Oxygen Reduction Reaction Mechanism of Nitrogen-Doped Graphene Derived from Ionic Liquid

Yiyi She, Jinfan Chen, Chengxu Zhang, Zhouguang Lu, Meng Ni, Patrick H.L. Sit, Michael K.H. Leung

Research output: Journal article publicationConference articleAcademic researchpeer-review

12 Citations (Scopus)


It is of great significance to develop N-doped carbon materials possessing high catalytic activity, excellent durability and low cost for oxygen reduction reaction (ORR) due to imperative for energy devices with high energy density such as fuel cell and metal-air batteries. Herein N-doped graphene is prepared by annealing a homogeneous mixture of graphene oxide and ionic liquid of 1-butyl-3-methylimidazolium tetrafluoroborate ([Bmim]BF4) in nitrogen atmosphere. By entrapping effect, the ionic liquid serves as both nitrogen source and restacking protectant in formation of high quality N-doped graphene sheets. Electrochemical characterizations reveal that the obtained N-doped graphene possesses excellent electro-catalytic properties for ORR in alkaline condition. The microstructure and ORR catalytic activities are highly sensitive to calcination temperature and the optimal temperature is 900°C. Density functional theory analysis indicates from the atomic point of view that N atoms with different configurations have different effects on the ORR performance enhancement. Pyridinic N exhibits the highest ORR catalytic activity followed by graphitic N depending on the number of active sites. Based on the experimental and simulation results, the beneficial properties of the as-prepared N-doped graphene for ORR are ascribed to the superior conductivity of graphene, high nitrogen doping content and high proportion of the active graphitic and pyridinic N species.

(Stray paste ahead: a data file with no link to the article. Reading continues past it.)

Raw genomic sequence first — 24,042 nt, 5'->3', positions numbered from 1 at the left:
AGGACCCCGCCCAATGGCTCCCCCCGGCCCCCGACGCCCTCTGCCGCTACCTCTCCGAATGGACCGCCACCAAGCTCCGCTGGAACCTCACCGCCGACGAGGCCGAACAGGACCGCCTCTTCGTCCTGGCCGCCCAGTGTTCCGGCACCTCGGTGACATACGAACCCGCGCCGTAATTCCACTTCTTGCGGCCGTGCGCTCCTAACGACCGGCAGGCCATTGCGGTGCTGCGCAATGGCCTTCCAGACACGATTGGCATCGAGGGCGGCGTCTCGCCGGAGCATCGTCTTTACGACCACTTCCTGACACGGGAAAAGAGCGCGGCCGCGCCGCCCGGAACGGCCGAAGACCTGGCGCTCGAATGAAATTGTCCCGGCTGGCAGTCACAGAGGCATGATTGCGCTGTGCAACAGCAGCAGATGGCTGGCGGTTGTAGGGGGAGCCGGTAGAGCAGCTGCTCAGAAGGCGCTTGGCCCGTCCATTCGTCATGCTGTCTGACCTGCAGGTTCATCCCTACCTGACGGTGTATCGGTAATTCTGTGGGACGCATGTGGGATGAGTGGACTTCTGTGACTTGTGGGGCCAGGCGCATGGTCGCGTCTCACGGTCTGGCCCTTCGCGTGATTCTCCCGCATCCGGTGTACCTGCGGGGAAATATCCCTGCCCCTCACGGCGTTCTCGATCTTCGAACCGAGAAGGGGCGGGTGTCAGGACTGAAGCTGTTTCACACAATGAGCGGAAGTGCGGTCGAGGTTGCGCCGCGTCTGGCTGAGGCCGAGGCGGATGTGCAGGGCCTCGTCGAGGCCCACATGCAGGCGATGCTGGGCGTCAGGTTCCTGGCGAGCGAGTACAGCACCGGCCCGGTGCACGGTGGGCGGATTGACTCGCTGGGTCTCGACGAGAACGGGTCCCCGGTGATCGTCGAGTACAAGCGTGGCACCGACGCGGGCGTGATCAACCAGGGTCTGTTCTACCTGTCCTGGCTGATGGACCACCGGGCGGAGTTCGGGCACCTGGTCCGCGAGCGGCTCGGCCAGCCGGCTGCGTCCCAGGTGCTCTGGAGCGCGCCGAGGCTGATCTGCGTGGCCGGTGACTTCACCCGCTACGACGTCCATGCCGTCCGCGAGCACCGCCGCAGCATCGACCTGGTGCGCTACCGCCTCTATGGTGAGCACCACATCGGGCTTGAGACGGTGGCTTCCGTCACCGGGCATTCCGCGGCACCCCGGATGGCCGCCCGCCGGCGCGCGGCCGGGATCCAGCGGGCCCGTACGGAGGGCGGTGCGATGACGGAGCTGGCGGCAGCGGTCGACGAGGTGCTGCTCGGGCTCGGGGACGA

Original languageEnglish
Pages (from-to)1319-1326
Number of pages8
JournalEnergy Procedia
Publication statusPublished - 1 Jan 2017
Event9th International Conference on Applied Energy, ICAE 2017 - Cardiff, United Kingdom
Duration: 21 Aug 201724 Aug 2017


  • carbon materials
  • density functional theory
  • heteroatom doping
  • Metal-free catalysts
  • oxygen reduction reaction

ASJC Scopus subject areas

  • General Energy


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